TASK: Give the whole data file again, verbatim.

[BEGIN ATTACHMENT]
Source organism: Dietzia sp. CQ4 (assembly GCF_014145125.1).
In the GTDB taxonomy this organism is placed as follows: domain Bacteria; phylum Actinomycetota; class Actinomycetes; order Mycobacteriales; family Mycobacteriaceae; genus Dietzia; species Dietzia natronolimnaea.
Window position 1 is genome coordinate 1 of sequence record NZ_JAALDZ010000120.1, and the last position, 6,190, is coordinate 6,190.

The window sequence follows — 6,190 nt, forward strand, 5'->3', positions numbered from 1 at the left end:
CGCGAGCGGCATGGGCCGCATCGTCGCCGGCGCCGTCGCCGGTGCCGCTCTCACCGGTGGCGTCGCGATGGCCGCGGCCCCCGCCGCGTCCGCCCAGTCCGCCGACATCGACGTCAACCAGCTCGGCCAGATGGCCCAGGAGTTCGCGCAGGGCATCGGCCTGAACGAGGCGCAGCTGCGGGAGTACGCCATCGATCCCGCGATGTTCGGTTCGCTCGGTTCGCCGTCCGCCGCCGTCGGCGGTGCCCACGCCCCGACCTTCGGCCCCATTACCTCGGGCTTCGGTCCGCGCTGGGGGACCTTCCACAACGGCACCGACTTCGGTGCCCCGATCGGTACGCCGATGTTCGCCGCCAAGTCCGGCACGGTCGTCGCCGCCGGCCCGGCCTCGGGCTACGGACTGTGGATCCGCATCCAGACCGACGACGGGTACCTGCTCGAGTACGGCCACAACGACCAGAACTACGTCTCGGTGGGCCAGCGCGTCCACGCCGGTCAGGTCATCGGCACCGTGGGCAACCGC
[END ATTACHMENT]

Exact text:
Source organism: Dietzia sp. CQ4 (assembly GCF_014145125.1).
In the GTDB taxonomy this organism is placed as follows: domain Bacteria; phylum Actinomycetota; class Actinomycetes; order Mycobacteriales; family Mycobacteriaceae; genus Dietzia; species Dietzia natronolimnaea.
Window position 1 is genome coordinate 1 of sequence record NZ_JAALDZ010000120.1, and the last position, 6,190, is coordinate 6,190.

The window sequence follows — 6,190 nt, forward strand, 5'->3', positions numbered from 1 at the left end:
CGCGAGCGGCATGGGCCGCATCGTCGCCGGCGCCGTCGCCGGTGCCGCTCTCACCGGTGGCGTCGCGATGGCCGCGGCCCCCGCCGCGTCCGCCCAGTCCGCCGACATCGACGTCAACCAGCTCGGCCAGATGGCCCAGGAGTTCGCGCAGGGCATCGGCCTGAACGAGGCGCAGCTGCGGGAGTACGCCATCGATCCCGCGATGTTCGGTTCGCTCGGTTCGCCGTCCGCCGCCGTCGGCGGTGCCCACGCCCCGACCTTCGGCCCCATTACCTCGGGCTTCGGTCCGCGCTGGGGGACCTTCCACAACGGCACCGACTTCGGTGCCCCGATCGGTACGCCGATGTTCGCCGCCAAGTCCGGCACGGTCGTCGCCGCCGGCCCGGCCTCGGGCTACGGACTGTGGATCCGCATCCAGACCGACGACGGGTACCTGCTCGAGTACGGCCACAACGACCAGAACTACGTCTCGGTGGGCCAGCGCGTCCACGCCGGTCAGGTCATCGGCACCGTGGGCAACCGC